Van Deventer, forty-six, is a pleasant-looking, balding man with a belly that bulges out contentedly over his waistband. He graduated from Sweetwater High School in National City, and now owns property and a chain of auto parts stores in the South Bay. Like Morgan he has the unpolished speech of the city’s blue-collar voters, and like Morgan he is a self-made businessman. Van Deventer, on the city council since 1977, has also copied Morgan’s tactic of sending out surveys to the public at his own expense. The similarities between Morgan and Van Deventer are not lost on Augie Bareno, who says of his close friend Van Deventer, “Jess is a lot like Kile. He’s got money just like Kile, he’s used the mailers just like Kile. I think the reason they don’t get along is because Kile sees a bit of himself in Jess.’’
Van Deventer claims that in spite of Morgan’s opposition to him over the years, he genuinely likes the mayor. “Some people criticize his approach [to running the city]; I don’t criticize it,” Van Deventer insists. “I think that’s the only way the city would be in the spot it is today. Kile’s love and desire for this city cannot be questioned. He lives for it night and day. He could have been a very, very wealthy man by [staying out of politics and pursuing business], but his desire was to see National City grow, and he made that his lifetime ambition.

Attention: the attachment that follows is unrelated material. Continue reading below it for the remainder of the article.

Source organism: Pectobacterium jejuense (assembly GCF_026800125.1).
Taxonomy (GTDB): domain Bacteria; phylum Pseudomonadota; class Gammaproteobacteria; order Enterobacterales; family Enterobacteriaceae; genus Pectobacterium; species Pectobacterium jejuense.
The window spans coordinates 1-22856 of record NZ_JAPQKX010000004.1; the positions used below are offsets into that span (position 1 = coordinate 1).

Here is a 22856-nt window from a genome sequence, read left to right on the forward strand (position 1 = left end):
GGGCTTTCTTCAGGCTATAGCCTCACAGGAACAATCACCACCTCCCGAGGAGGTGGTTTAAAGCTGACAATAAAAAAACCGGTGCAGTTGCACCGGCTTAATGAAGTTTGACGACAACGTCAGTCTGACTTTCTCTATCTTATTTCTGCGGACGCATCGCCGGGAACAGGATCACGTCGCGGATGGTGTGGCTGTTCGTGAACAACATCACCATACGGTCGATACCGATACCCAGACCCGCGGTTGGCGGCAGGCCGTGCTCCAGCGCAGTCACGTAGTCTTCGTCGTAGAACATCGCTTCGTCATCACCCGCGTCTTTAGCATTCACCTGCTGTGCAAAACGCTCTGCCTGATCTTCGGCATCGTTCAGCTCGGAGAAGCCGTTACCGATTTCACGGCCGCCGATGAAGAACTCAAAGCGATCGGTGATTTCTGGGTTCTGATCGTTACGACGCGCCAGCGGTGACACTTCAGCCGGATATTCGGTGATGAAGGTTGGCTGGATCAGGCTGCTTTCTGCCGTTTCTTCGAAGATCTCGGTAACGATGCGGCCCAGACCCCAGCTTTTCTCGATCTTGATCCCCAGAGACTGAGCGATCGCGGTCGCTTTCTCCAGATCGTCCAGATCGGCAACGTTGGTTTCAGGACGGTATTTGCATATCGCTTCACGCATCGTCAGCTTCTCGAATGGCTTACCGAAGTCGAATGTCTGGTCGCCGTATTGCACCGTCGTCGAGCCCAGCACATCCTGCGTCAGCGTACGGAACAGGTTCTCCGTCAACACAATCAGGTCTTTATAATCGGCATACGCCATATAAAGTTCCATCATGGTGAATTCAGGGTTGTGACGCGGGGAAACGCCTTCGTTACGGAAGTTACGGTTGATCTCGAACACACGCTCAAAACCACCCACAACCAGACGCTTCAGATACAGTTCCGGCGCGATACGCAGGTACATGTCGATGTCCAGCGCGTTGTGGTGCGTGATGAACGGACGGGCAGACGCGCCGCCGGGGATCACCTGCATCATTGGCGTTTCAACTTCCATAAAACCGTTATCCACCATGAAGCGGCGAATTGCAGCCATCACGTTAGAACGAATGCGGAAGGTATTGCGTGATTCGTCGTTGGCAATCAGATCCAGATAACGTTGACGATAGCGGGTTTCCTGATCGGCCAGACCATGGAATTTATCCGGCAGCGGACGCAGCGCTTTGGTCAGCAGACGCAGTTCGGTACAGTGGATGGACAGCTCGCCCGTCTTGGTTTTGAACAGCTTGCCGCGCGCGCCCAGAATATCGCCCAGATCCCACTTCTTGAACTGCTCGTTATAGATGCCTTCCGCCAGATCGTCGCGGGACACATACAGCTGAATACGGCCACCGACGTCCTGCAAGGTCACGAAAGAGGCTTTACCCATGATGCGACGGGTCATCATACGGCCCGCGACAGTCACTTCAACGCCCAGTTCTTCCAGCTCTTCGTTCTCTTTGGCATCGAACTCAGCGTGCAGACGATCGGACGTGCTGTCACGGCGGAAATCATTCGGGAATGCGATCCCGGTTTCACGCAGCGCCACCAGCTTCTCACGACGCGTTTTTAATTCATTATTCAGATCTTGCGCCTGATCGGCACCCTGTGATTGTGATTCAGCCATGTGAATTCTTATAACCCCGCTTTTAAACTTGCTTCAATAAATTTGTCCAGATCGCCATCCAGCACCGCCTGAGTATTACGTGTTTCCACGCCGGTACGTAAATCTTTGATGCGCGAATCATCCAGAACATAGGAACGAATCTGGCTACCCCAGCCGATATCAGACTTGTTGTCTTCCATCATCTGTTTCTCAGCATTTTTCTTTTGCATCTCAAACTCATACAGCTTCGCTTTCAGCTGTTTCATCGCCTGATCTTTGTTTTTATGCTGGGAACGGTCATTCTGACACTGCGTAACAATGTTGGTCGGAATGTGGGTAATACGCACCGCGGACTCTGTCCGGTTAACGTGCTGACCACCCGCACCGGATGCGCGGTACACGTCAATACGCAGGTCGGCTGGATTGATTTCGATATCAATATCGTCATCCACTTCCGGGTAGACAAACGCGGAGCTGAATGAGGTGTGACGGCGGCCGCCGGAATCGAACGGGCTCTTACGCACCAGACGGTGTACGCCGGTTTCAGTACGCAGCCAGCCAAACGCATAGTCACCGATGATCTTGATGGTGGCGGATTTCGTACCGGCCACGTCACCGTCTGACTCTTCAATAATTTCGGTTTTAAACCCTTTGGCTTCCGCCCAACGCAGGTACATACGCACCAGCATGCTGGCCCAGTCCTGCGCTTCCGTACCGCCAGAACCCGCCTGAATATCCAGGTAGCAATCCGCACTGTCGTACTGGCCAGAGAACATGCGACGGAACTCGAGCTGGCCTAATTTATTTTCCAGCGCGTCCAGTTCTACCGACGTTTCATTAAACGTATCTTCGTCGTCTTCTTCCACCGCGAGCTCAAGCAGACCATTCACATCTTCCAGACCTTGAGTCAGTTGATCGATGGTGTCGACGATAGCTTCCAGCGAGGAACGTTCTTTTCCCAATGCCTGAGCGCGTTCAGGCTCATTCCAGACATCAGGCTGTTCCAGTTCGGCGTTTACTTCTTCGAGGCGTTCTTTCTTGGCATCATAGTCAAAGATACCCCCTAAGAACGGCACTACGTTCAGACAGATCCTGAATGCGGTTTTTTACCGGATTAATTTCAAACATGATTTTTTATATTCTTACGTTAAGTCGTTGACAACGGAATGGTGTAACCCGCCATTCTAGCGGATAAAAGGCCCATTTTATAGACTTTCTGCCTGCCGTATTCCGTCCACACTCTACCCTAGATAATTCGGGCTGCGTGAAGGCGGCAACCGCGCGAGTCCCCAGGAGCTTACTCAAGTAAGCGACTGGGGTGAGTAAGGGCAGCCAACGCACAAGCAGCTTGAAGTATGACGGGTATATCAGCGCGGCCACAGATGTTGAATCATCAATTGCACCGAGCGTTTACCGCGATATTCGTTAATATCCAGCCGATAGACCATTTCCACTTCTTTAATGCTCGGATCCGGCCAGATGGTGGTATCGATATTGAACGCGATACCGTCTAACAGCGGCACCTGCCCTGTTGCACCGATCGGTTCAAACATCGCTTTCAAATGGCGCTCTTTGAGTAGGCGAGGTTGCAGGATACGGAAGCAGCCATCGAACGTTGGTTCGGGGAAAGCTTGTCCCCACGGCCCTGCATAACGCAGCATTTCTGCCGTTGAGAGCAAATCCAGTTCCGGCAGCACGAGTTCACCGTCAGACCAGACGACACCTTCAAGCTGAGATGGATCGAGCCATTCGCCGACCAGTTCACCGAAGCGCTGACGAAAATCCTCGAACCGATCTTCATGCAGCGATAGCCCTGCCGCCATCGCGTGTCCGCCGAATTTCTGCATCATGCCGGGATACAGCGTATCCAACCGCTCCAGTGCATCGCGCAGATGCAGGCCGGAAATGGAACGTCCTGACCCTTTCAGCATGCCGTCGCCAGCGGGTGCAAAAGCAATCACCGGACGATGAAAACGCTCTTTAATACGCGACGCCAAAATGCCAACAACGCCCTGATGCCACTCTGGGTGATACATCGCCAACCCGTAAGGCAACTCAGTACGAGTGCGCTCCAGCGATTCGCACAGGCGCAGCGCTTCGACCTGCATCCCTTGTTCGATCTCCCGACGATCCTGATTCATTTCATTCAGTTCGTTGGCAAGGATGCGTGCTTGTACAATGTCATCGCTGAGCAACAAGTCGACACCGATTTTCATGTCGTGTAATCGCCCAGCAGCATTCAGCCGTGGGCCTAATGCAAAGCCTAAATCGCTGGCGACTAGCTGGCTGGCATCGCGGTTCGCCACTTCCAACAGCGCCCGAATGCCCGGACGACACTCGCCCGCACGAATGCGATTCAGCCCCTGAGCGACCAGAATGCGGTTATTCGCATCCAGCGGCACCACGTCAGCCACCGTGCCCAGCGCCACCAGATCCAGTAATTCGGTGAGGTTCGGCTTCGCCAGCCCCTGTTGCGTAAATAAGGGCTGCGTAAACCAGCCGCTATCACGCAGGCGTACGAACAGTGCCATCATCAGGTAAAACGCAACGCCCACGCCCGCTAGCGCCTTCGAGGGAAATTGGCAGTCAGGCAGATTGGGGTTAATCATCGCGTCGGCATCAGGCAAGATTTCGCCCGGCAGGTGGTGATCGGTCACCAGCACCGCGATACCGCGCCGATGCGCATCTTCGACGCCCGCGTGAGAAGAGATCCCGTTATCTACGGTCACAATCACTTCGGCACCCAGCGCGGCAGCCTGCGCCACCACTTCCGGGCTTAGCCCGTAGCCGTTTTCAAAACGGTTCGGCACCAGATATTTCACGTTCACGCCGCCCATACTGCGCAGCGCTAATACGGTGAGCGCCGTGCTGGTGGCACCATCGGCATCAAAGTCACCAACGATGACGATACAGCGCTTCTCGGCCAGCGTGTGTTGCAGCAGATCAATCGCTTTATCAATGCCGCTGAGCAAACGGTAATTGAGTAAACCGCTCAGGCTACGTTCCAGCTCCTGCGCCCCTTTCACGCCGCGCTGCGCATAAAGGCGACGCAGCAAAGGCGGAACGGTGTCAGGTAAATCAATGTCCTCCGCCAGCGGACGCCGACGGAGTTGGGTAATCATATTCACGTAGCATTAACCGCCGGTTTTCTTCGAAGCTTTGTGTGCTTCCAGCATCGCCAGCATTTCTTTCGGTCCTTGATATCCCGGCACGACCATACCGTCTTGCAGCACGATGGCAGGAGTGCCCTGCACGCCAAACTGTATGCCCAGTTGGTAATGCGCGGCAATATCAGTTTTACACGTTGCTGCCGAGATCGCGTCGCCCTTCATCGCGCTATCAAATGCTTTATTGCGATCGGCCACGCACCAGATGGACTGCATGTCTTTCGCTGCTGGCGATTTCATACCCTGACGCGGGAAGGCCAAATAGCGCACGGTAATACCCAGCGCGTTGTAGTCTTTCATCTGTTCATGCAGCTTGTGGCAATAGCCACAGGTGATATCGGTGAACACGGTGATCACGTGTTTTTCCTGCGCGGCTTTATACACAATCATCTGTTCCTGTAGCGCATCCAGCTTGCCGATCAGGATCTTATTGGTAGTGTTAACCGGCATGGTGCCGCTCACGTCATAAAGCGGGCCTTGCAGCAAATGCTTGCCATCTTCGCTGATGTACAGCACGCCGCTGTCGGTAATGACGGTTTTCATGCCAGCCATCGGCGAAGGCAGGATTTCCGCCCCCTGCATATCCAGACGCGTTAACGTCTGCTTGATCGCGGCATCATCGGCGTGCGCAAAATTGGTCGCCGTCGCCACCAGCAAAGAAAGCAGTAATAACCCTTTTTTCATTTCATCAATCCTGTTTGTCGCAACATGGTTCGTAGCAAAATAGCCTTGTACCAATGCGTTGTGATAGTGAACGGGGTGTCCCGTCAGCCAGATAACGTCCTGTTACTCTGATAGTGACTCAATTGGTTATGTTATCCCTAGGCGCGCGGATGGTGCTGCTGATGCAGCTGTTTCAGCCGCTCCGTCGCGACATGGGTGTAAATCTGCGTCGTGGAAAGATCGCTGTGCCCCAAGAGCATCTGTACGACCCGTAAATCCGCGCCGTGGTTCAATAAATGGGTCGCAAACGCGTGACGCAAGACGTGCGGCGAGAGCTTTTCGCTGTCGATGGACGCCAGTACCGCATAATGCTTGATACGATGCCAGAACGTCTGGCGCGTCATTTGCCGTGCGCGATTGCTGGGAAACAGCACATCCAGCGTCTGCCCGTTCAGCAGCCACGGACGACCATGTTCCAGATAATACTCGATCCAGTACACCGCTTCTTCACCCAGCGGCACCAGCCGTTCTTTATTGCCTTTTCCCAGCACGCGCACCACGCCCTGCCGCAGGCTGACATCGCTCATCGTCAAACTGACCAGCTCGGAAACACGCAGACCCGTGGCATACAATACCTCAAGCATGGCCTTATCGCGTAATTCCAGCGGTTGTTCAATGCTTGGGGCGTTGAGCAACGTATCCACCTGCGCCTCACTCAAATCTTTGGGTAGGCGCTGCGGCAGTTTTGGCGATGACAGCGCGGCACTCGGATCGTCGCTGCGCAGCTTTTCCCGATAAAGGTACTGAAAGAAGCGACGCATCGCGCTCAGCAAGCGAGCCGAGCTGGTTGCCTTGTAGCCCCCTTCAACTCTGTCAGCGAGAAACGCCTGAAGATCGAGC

“Mr. McCabe and the mayor don’t see eye to eye ... but McCabe gets along excellent with all the members of the city council. We feel he’s very qualified, and there’s no reason to go to another city manager. Kile doesn’t have the total control that he had before ... if the council feels he’s wrong, they vote against him. That hasn’t always been true. And any man who has had the power that he had for so many years would not change. But down deep the City of National City is the most important thing to him.”
If you ask someone in National City what the major issues facing the city today are, one of the first things you are liable to hear about is an issue that usually boils down, one way or another, to the phrase, “business versus the neighborhoods.’’ But as Bareno points out, “business versus the neighborhoods’’ is by no means a clear-cut topic. “It’s more of a feeling,” he explains, “but it’s not even a unified feeling. It means different things to different people. To some people it means Kile has been more responsive to the needs of business than he has been to fixing up the neighborhoods.”